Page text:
Authors, Why You Should Start a Newsletter

| Posted in Book Marketing |


newsletterYour books are published, you’re building a social media presence, and you’ve got an official author website and/or blog. You’re rocking it! But…do you have a newsletter?

I know what you’re thinking:

What? More book promotion I have to do? When will I have time to write the next book??

But keep reading. It’s worth starting a newsletter, and it needn’t be a big time investment.

First off, what is a newsletter exactly?

Glad you asked. A newsletter is when you add a form to your website (or blog) where visitors can sign up (opt in), thus agreeing to receive periodic email messages from you. Their names and email addresses are compiled into a mailing list, and you can then “broadcast” a message to your entire list at once.

What you write in those newsletters is up to you. If you’re an author, the people who sign up are going to be fans, probably fans who’ve read many of your books and enjoyed them enough to hunt down your website and give you their email addresses.

Think of your newsletter subscribers as your inner circle. What cool things can you do to reward them for being fans?

At the very least, you can let them be among the first to know when you have a new book coming out. Maybe you can even give them coupons for discounts or let them take advantage of a low initial ebook price (i.e. you might sell your novel at $2.99 for the first couple of weeks before raising the price to $4.99).

I haven’t had my newsletter going for very long, but I’ve been trying to send out a note once a month. If I’m releasing a new ebook that month, the subject of the email is a no-brainer. In June, I released Dark Currents and sent my subscribers a Smashwords coupon to download it for free (a lot of them bought it at Amazon or Barnes & Noble anyway). This was nice for them, and it also helped me get some early reviews of the book.

I’ve also given away other people’s ebooks for free (in July, I asked a couple of other indie fantasy authors to give me Smashwords coupons — a way to help promote their books to my readers — and I sent those out to my subscribers). In September, I’m planning to do a giveaway, since I should have paperbacks of The Emperor’s Edge and Dark Currents ready to go by then. I can’t wait to sign some copies and send them off to folks.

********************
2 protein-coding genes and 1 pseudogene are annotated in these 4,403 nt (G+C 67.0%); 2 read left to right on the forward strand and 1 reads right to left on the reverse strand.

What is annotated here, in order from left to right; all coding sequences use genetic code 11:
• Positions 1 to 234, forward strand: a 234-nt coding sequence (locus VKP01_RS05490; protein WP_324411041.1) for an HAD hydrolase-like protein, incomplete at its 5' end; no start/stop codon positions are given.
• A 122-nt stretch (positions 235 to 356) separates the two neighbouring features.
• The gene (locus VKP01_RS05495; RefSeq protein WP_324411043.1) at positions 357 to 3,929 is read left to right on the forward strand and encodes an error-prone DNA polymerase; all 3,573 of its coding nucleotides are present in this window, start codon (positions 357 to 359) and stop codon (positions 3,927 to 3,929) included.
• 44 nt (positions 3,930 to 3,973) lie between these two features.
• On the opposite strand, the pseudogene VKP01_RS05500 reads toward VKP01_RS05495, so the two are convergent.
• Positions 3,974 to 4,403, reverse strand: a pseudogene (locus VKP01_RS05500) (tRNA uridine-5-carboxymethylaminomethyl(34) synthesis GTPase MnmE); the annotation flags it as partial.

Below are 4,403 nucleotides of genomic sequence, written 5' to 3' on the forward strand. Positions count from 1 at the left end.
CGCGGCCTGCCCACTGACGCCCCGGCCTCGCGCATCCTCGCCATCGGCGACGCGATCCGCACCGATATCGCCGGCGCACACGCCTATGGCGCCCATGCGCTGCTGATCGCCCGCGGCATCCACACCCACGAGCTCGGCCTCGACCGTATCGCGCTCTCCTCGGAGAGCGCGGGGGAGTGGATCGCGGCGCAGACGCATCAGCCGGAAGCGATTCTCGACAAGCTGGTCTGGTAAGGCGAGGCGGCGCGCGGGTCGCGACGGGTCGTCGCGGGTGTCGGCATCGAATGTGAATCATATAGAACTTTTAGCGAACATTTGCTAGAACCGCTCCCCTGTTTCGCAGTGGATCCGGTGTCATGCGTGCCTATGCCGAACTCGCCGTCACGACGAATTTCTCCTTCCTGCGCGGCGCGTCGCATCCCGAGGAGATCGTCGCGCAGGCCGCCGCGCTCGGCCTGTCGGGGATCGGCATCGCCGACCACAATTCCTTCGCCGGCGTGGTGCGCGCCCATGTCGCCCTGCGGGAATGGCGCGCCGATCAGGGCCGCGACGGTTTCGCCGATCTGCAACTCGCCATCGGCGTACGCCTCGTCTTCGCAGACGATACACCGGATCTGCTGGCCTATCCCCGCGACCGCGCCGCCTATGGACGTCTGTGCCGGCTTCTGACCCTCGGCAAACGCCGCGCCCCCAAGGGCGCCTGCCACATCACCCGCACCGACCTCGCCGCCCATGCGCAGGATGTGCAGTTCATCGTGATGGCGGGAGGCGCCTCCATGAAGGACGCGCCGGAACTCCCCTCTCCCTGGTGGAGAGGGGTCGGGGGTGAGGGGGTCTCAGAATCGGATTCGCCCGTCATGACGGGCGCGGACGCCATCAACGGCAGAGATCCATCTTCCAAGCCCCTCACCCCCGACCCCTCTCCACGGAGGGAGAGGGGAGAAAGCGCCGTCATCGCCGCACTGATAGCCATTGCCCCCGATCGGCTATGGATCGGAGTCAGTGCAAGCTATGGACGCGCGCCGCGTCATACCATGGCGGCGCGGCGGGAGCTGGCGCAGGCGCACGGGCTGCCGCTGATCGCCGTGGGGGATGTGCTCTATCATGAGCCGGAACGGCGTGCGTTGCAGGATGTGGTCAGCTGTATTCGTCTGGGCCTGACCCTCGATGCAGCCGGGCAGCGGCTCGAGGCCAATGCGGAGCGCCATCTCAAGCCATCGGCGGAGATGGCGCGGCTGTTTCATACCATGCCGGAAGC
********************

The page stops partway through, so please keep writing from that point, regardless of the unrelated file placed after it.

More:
What’s in it for you?

Okay, you’re thinking, you could start a newsletter, and you could give things away, but why? How is that helping you sell books if you’re just writing to people who are already fans?

First off, as I mentioned, a newsletter is a way to let your core fans know when you have a new book out. More than that, having the emails of hundreds of readers can give you the power to get a bunch of people buying your new releases at once.

Authors more popular than I am (hey, maybe I’ll be there someday!) have used their newsletter subscribers to shoot their latest books to the tops of the bestseller lists at Amazon. This gets their books noticed by lots of other people (who aren’t newsletter subscribers and just happen to browse the bestseller charts, looking for new books to try). I’ve heard it’s nice up there at the top of those lists. 😉

Sending newsletters out to your fans is also a way to keep your name in their minds, something that can be especially useful if you’re not the most prolific writer. They’ll probably be more likely to recommend your books to friends if you’re able to stay on their radar. Otherwise, they might forget all about you in the interim between publications. And if they forget about you, they won’t remember to keep an eye out for future books from you.